Chuck Chaitovitz Chuck Chaitovitz
Vice President, Environmental Affairs and Sustainability, U.S. Chamber of Commerce


March 22, 2021


Happy World Water Day!

Designated by the United Nations since 1993, World Water Day celebrates water and builds awareness of the billions living without safe water worldwide, including more than 2 million here in the U.S.

As the 2021 theme is “valuing water,” I am reminded of a Benjamin Franklin quote, “When the well is dry, we know the worth of water.” Value is more than just dollars.

Building modern, resilient infrastructure, including water, wastewater, and stormwater, is a top priority for the U.S. Chamber of Commerce. America’s businesses depend on access to these lifeline services for their economic prosperity, as well as for the health and quality of life of their employees, customers, and families in the communities where they operate.

Unfortunately, there are communities around our nation that understand firsthand what it means not to have access to tap water. Local water and wastewater utilities have gone offline due to flooding, loss of power, and freezing pipes. Boil water orders are often required.

It is unacceptable that the 2021 American Society of Civil Engineers report cardstill rates our water infrastructure at C-.

With this in mind, the Chamber worked with member companies, state and local chambers, and partner trade associations to develop our 2021 water policy priorities, which we are sharing with members of Congress.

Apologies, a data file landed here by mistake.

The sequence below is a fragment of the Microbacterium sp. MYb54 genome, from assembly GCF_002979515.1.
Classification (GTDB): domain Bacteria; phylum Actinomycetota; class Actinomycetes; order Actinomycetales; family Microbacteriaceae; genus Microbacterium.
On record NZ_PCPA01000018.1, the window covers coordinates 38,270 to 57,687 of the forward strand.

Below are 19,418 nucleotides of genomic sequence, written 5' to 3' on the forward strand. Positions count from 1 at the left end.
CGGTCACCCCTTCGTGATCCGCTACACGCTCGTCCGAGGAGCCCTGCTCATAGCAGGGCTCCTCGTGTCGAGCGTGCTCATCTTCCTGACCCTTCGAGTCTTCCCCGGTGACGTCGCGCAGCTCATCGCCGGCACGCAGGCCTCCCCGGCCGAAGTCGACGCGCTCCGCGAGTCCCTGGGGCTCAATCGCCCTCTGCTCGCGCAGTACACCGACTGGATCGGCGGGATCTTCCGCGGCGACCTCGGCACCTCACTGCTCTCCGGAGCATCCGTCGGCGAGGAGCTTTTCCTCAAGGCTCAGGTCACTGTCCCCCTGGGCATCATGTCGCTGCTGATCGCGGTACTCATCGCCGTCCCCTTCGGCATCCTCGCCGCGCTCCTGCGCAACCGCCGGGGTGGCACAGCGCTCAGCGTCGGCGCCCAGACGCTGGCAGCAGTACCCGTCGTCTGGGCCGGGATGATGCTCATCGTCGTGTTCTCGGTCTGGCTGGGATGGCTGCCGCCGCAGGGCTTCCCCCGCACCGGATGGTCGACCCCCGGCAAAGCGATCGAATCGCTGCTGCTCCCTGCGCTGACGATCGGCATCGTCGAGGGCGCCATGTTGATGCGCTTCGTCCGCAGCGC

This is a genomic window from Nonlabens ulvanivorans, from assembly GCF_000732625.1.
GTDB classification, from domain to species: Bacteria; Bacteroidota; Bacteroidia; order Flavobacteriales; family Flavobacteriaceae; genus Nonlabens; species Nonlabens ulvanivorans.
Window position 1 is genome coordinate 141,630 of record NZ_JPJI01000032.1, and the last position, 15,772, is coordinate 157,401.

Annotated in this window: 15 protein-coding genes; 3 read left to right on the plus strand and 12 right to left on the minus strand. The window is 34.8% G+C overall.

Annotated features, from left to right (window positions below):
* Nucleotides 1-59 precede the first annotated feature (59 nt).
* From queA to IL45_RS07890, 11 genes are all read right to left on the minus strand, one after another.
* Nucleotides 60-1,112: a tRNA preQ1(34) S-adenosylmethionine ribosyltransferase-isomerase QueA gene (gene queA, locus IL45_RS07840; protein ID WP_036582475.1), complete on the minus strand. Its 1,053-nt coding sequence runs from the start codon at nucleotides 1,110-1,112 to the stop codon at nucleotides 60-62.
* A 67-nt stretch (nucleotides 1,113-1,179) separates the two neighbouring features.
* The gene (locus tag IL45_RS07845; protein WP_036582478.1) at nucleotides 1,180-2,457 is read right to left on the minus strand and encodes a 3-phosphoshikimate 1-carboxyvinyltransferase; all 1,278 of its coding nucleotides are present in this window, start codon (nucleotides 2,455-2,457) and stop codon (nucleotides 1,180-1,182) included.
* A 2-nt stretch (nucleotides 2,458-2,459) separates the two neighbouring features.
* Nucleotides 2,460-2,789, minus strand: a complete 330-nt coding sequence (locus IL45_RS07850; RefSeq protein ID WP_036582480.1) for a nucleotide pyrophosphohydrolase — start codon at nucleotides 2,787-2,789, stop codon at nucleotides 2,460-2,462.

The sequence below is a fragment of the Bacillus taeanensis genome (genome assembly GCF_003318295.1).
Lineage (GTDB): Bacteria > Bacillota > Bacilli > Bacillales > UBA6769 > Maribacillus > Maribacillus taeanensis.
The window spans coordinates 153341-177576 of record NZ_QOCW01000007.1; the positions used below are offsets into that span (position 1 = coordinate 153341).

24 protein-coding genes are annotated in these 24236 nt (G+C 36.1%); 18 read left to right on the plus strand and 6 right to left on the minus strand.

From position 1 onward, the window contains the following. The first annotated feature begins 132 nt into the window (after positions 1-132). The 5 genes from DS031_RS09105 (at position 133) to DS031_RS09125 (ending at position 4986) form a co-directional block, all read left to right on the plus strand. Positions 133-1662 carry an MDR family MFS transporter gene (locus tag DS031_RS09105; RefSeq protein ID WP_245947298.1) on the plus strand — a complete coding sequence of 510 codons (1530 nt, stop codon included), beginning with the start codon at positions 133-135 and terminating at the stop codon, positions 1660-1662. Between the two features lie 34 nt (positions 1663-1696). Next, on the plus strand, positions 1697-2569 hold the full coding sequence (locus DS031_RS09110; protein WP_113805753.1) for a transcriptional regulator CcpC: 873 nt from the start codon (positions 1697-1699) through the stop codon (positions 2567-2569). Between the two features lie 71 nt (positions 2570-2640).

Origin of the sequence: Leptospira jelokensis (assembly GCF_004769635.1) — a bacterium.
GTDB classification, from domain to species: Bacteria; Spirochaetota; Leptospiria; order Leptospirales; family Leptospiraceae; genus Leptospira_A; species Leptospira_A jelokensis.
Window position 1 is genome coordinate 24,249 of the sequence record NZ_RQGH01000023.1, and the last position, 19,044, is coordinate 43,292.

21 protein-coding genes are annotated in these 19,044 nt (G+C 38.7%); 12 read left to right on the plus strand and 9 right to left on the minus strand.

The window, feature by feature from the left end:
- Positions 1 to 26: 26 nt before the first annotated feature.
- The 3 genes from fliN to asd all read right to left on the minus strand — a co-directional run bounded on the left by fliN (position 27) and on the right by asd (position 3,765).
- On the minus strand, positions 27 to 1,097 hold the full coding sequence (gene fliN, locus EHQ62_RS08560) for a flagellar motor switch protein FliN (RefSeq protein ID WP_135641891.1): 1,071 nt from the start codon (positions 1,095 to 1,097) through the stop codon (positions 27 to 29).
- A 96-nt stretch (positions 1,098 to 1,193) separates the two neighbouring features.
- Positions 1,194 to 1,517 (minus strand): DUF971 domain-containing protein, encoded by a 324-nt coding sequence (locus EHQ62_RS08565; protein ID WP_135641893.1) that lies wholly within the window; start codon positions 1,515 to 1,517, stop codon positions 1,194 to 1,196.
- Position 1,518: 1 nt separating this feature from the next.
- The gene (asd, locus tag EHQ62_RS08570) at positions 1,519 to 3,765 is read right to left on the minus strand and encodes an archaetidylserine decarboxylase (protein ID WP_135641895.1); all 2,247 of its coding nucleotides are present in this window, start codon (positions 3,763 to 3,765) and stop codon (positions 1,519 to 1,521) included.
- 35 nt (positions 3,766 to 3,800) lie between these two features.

The following suggestions to advance a practical and policy discussion to identify solutions are included in our priorities:

  • Promote and formalize more efficient interagency coordination across many U.S. government agencies that oversee water to foster good public policy and align funding.
  • Elevate resilience as a national priority, focusing on predisaster mitigation and engaging the business community in developing a National Resilience Strategy.
  • Provide private sector access to the Clean Water State Revolving Fund and remove the cap on private activity bonds to mobilize more private investment and promote public-private partnerships.
  • Catalyze the deployment and adoption of smart technologies, artificial intelligence, and water reuse solutions to help maximize water supply, reduce water management costs, and ensure that water remains affordable, especially in our most disadvantaged communities.
  • Offer businesses more flexibility to meet our national water quality and quantity goals, including alternative compliance for off-site stormwater management and treatment of emerging contaminants, such as PFAS.

The Chamber has included water infrastructure as part of our Build by the Fourth of July campaign of more than 300 business, environmental, and labor organizations to urge enactment of broad infrastructure legislation by July 4, 2021. As a recent study underscores, water fuels industry. Water is critical to economic development and contributes to all economic sectors. Every job is a water job.

While these challenges are complex, they are solvable. People across our nation and around the world are counting on the best thinking from the public and private sectors working together to ensure sustainable water management for the future of our communities, the economy, and the environment.

America’s business community knows the value of water and is ready to help forge the bipartisan consensus needed to get this done.

Please contact Chuck Chaitovitz at, or visit for more information.

About the authors

Chuck Chaitovitz

Chuck Chaitovitz

Chuck Chaitovitz is vice president for environmental affairs and sustainability at the U.S. Chamber of Commerce.

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